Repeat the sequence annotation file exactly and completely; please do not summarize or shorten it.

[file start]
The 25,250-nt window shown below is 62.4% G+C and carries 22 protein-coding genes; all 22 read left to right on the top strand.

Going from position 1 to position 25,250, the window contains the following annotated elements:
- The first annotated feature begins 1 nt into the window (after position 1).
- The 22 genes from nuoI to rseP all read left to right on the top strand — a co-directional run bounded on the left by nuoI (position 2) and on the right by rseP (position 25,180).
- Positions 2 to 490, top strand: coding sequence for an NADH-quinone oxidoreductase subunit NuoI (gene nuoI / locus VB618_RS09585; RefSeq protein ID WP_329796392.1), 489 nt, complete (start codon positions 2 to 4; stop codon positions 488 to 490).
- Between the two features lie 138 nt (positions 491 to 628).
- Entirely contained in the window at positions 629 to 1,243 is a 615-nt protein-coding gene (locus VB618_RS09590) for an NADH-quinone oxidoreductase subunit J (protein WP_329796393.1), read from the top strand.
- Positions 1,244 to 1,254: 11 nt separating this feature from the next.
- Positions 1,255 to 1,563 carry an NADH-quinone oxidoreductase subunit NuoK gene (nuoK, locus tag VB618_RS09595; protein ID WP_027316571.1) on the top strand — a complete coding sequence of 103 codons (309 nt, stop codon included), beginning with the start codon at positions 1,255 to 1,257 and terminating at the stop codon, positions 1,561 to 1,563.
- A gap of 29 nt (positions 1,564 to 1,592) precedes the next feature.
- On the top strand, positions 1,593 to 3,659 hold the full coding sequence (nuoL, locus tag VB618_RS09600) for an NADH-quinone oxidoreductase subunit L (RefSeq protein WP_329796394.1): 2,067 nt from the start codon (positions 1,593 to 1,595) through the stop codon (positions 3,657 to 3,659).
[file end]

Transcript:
The 25,250-nt window shown below is 62.4% G+C and carries 22 protein-coding genes; all 22 read left to right on the top strand.

Going from position 1 to position 25,250, the window contains the following annotated elements:
- The first annotated feature begins 1 nt into the window (after position 1).
- The 22 genes from nuoI to rseP all read left to right on the top strand — a co-directional run bounded on the left by nuoI (position 2) and on the right by rseP (position 25,180).
- Positions 2 to 490, top strand: coding sequence for an NADH-quinone oxidoreductase subunit NuoI (gene nuoI / locus VB618_RS09585; RefSeq protein ID WP_329796392.1), 489 nt, complete (start codon positions 2 to 4; stop codon positions 488 to 490).
- Between the two features lie 138 nt (positions 491 to 628).
- Entirely contained in the window at positions 629 to 1,243 is a 615-nt protein-coding gene (locus VB618_RS09590) for an NADH-quinone oxidoreductase subunit J (protein WP_329796393.1), read from the top strand.
- Positions 1,244 to 1,254: 11 nt separating this feature from the next.
- Positions 1,255 to 1,563 carry an NADH-quinone oxidoreductase subunit NuoK gene (nuoK, locus tag VB618_RS09595; protein ID WP_027316571.1) on the top strand — a complete coding sequence of 103 codons (309 nt, stop codon included), beginning with the start codon at positions 1,255 to 1,257 and terminating at the stop codon, positions 1,561 to 1,563.
- A gap of 29 nt (positions 1,564 to 1,592) precedes the next feature.
- On the top strand, positions 1,593 to 3,659 hold the full coding sequence (nuoL, locus tag VB618_RS09600) for an NADH-quinone oxidoreductase subunit L (RefSeq protein WP_329796394.1): 2,067 nt from the start codon (positions 1,593 to 1,595) through the stop codon (positions 3,657 to 3,659).